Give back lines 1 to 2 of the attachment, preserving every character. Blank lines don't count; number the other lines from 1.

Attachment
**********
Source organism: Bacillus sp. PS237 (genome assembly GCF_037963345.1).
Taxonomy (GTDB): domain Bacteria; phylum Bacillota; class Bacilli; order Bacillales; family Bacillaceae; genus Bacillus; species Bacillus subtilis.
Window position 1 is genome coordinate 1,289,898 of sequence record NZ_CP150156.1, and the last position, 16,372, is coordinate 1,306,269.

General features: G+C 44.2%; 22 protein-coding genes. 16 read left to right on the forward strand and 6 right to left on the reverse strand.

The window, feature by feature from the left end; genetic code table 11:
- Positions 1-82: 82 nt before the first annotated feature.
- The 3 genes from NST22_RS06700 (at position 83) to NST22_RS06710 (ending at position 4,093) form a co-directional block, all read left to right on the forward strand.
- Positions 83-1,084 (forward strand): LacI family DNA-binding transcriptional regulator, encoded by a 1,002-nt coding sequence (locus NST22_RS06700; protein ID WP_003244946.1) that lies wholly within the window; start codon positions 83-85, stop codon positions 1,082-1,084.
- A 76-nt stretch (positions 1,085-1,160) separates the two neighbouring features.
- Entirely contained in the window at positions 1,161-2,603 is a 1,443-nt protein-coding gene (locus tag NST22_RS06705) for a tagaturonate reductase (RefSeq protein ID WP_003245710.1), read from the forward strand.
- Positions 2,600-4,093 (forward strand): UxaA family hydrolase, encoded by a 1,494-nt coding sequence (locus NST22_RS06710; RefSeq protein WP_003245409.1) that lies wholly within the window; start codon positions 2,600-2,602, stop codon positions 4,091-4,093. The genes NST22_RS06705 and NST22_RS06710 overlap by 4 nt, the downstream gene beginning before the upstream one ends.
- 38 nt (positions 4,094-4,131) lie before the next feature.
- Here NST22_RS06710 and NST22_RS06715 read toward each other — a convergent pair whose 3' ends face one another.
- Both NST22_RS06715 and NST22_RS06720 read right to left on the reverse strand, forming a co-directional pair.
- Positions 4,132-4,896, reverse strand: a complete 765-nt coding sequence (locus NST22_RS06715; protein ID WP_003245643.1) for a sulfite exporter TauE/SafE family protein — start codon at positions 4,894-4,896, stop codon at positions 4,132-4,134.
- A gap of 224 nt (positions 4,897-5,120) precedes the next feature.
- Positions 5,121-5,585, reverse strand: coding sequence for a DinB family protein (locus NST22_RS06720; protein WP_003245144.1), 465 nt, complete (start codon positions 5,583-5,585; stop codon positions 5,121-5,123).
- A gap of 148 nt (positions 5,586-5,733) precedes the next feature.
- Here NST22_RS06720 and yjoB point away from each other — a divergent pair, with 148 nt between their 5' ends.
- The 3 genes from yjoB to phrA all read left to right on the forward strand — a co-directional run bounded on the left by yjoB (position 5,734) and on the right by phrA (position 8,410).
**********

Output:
Source organism: Bacillus sp. PS237 (genome assembly GCF_037963345.1).
Taxonomy (GTDB): domain Bacteria; phylum Bacillota; class Bacilli; order Bacillales; family Bacillaceae; genus Bacillus; species Bacillus subtilis.